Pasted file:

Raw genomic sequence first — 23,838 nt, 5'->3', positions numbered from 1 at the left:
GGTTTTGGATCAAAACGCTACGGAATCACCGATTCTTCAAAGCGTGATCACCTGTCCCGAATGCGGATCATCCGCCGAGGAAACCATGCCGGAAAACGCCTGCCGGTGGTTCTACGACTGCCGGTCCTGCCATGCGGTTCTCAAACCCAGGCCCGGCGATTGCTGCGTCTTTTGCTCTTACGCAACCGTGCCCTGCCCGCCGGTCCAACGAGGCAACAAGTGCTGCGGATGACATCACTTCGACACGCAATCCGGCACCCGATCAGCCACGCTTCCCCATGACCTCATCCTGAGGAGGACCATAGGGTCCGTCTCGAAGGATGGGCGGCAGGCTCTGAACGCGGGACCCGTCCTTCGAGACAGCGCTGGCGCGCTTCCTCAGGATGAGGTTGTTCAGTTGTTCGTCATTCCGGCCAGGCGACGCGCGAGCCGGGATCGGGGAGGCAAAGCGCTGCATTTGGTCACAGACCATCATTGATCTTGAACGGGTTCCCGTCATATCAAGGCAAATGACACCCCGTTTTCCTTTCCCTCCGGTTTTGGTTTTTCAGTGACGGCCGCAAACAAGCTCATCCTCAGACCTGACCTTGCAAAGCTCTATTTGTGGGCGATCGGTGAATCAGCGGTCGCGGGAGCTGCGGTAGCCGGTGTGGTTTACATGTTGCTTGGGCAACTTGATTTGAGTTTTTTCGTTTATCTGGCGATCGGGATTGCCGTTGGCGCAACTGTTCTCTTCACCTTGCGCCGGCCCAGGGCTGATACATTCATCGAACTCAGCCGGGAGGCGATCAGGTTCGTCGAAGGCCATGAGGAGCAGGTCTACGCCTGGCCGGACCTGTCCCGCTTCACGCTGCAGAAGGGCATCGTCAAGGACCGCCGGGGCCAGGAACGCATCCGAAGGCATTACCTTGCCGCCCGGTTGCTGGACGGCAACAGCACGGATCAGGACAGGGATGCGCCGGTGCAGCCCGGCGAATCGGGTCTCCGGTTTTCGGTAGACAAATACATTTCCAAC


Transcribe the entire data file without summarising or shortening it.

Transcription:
Raw genomic sequence first — 23,838 nt, 5'->3', positions numbered from 1 at the left:
GGTTTTGGATCAAAACGCTACGGAATCACCGATTCTTCAAAGCGTGATCACCTGTCCCGAATGCGGATCATCCGCCGAGGAAACCATGCCGGAAAACGCCTGCCGGTGGTTCTACGACTGCCGGTCCTGCCATGCGGTTCTCAAACCCAGGCCCGGCGATTGCTGCGTCTTTTGCTCTTACGCAACCGTGCCCTGCCCGCCGGTCCAACGAGGCAACAAGTGCTGCGGATGACATCACTTCGACACGCAATCCGGCACCCGATCAGCCACGCTTCCCCATGACCTCATCCTGAGGAGGACCATAGGGTCCGTCTCGAAGGATGGGCGGCAGGCTCTGAACGCGGGACCCGTCCTTCGAGACAGCGCTGGCGCGCTTCCTCAGGATGAGGTTGTTCAGTTGTTCGTCATTCCGGCCAGGCGACGCGCGAGCCGGGATCGGGGAGGCAAAGCGCTGCATTTGGTCACAGACCATCATTGATCTTGAACGGGTTCCCGTCATATCAAGGCAAATGACACCCCGTTTTCCTTTCCCTCCGGTTTTGGTTTTTCAGTGACGGCCGCAAACAAGCTCATCCTCAGACCTGACCTTGCAAAGCTCTATTTGTGGGCGATCGGTGAATCAGCGGTCGCGGGAGCTGCGGTAGCCGGTGTGGTTTACATGTTGCTTGGGCAACTTGATTTGAGTTTTTTCGTTTATCTGGCGATCGGGATTGCCGTTGGCGCAACTGTTCTCTTCACCTTGCGCCGGCCCAGGGCTGATACATTCATCGAACTCAGCCGGGAGGCGATCAGGTTCGTCGAAGGCCATGAGGAGCAGGTCTACGCCTGGCCGGACCTGTCCCGCTTCACGCTGCAGAAGGGCATCGTCAAGGACCGCCGGGGCCAGGAACGCATCCGAAGGCATTACCTTGCCGCCCGGTTGCTGGACGGCAACAGCACGGATCAGGACAGGGATGCGCCGGTGCAGCCCGGCGAATCGGGTCTCCGGTTTTCGGTAGACAAATACATTTCCAAC